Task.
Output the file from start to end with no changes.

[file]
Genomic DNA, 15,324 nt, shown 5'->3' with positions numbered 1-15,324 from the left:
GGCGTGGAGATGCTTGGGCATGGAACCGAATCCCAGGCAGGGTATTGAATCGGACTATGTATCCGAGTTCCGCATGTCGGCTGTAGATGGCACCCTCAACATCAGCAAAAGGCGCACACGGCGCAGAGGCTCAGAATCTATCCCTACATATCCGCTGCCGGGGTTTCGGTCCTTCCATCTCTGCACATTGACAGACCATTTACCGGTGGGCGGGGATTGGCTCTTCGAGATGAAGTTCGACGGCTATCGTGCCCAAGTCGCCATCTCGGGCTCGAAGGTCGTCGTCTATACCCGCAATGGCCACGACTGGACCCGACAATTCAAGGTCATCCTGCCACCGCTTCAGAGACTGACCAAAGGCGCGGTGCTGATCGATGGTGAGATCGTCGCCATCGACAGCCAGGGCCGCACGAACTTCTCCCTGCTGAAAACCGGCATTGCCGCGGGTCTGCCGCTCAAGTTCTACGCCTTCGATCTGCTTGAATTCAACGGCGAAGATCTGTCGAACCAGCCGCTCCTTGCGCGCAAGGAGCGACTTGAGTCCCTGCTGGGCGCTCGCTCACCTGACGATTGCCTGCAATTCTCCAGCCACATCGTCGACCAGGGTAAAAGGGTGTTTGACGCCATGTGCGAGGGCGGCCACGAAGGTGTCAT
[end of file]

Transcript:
Genomic DNA, 15,324 nt, shown 5'->3' with positions numbered 1-15,324 from the left:
GGCGTGGAGATGCTTGGGCATGGAACCGAATCCCAGGCAGGGTATTGAATCGGACTATGTATCCGAGTTCCGCATGTCGGCTGTAGATGGCACCCTCAACATCAGCAAAAGGCGCACACGGCGCAGAGGCTCAGAATCTATCCCTACATATCCGCTGCCGGGGTTTCGGTCCTTCCATCTCTGCACATTGACAGACCATTTACCGGTGGGCGGGGATTGGCTCTTCGAGATGAAGTTCGACGGCTATCGTGCCCAAGTCGCCATCTCGGGCTCGAAGGTCGTCGTCTATACCCGCAATGGCCACGACTGGACCCGACAATTCAAGGTCATCCTGCCACCGCTTCAGAGACTGACCAAAGGCGCGGTGCTGATCGATGGTGAGATCGTCGCCATCGACAGCCAGGGCCGCACGAACTTCTCCCTGCTGAAAACCGGCATTGCCGCGGGTCTGCCGCTCAAGTTCTACGCCTTCGATCTGCTTGAATTCAACGGCGAAGATCTGTCGAACCAGCCGCTCCTTGCGCGCAAGGAGCGACTTGAGTCCCTGCTGGGCGCTCGCTCACCTGACGATTGCCTGCAATTCTCCAGCCACATCGTCGACCAGGGTAAAAGGGTGTTTGACGCCATGTGCGAGGGCGGCCACGAAGGTGTCAT